After years of haggling and delays, Congress has finally passed and President Obama has signed the reauthorization of the Elementary and Secondary Education Act, known since 2002 as No Child Left Behind, President George W. Bush’s signature domestic program. The new legislation is named the Every Student Succeeds Act (ESSA), and while it will not immediately have drastic impact, it will significantly shift the focus and responsibility for student achievement to state and local educators and administrators, while maintaining the requirement of annual math and reading assessments in grades three through eight and again in high school. Otherwise, the new law gives back to the states the control over setting educational objectives and deciding how to hold students, teachers, schools, and districts accountable for failure to reach them.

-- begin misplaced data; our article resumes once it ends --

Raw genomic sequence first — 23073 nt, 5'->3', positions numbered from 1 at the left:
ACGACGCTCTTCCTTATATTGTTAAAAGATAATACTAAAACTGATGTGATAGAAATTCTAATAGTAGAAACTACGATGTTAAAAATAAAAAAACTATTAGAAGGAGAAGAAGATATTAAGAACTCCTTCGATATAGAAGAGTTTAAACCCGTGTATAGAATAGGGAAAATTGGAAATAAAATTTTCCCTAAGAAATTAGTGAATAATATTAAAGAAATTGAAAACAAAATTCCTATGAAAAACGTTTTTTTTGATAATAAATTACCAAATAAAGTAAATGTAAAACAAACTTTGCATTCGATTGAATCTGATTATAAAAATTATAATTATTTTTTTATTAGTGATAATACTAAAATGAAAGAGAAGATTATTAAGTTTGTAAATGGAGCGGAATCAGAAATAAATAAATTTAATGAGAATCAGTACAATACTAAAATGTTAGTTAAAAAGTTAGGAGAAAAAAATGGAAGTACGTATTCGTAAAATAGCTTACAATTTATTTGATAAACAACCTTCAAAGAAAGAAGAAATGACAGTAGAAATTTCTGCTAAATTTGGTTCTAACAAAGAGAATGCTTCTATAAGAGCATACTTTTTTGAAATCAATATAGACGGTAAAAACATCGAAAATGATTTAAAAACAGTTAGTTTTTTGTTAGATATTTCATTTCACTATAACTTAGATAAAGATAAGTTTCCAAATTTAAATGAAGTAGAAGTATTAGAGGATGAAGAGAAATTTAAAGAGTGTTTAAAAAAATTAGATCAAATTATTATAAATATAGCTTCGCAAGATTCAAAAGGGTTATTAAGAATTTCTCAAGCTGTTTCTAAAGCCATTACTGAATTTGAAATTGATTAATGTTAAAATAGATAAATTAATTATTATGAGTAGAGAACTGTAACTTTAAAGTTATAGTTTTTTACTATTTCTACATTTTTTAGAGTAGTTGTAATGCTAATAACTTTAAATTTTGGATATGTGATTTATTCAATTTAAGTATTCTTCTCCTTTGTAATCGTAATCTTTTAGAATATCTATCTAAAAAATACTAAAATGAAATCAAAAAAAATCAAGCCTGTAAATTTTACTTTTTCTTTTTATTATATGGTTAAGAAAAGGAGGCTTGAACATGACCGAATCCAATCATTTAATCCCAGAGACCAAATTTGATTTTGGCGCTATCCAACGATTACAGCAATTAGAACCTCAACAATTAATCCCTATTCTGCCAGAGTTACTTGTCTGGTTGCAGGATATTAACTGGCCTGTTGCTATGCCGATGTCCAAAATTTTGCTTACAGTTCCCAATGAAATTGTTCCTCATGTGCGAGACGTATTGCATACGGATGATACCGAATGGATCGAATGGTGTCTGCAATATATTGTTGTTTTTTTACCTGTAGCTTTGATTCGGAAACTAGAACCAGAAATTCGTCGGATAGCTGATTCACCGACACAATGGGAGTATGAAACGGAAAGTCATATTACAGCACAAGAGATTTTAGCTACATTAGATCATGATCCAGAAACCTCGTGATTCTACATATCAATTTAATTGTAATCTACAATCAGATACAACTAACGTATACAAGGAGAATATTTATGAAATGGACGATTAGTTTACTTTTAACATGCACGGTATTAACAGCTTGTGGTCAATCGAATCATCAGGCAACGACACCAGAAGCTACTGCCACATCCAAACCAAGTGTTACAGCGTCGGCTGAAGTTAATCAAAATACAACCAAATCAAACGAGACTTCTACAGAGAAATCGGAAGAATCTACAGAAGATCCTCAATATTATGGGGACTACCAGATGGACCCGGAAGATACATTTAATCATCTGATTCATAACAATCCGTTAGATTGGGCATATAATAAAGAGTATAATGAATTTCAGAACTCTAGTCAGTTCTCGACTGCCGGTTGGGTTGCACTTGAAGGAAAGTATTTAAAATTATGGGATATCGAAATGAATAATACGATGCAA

I have never been a fan of federal intervention in public education and if I were czar for a day, the Department of Education would probably not survive until sundown. However, I do believe that the No Child Left Behind Act, in spite of its flaws, served the very positive purpose of seriously raising awareness of the threat posed to our democracy by the mediocre performance of public education and focusing the attention of the country on the necessity of accountability and standards based reform. This reauthorization also has its flaws, among them the dumping of the Public School Choice program for students in failing schools and the failure to “voucherize” Title I funds designated for low-income students, but overall it is a step in the right direction and will require review and reauthorization in four years.
The organization whose board I chair, the Texas Institute for Education Reform (TIER), followed the progress of the reauthorization carefully and upon adoption issued the following statement, which contains appropriate cautions for Texas:
While TIER is pleased that ESSA maintains mandatory student assessment, we are uneasy about how much latitude is being returned to state and local entities. In Texas’ current education policy climate, we’ve gutted most of our state’s stringent academic accountability measures. With this new law, Texas has even more control over the quality of our schools, and it is imperative that we don’t use that power to further backslide on accountability.